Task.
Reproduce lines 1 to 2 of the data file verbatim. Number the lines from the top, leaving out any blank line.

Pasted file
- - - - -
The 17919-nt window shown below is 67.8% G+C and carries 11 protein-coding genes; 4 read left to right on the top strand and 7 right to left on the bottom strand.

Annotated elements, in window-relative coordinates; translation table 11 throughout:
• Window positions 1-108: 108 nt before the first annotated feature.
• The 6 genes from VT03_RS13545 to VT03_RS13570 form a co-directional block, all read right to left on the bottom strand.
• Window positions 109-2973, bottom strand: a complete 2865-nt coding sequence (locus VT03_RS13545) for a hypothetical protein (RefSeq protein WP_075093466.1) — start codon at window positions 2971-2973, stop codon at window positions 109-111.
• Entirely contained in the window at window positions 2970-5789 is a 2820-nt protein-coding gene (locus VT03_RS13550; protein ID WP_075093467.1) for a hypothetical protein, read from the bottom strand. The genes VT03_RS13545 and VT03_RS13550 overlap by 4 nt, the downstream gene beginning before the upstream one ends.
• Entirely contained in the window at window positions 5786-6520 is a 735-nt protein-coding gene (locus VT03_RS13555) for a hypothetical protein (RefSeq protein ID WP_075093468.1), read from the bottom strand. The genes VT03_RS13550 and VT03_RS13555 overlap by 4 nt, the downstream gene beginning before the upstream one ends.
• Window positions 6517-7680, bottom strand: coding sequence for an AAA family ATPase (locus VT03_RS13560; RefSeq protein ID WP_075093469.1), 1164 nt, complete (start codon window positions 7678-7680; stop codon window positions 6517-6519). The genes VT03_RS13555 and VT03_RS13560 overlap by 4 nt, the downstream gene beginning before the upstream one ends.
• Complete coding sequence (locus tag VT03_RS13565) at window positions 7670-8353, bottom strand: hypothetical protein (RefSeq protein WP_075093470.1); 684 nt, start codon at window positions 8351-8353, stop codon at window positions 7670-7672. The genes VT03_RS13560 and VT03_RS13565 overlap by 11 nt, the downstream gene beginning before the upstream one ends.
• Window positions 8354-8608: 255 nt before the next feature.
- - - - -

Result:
The 17919-nt window shown below is 67.8% G+C and carries 11 protein-coding genes; 4 read left to right on the top strand and 7 right to left on the bottom strand.

Annotated elements, in window-relative coordinates; translation table 11 throughout: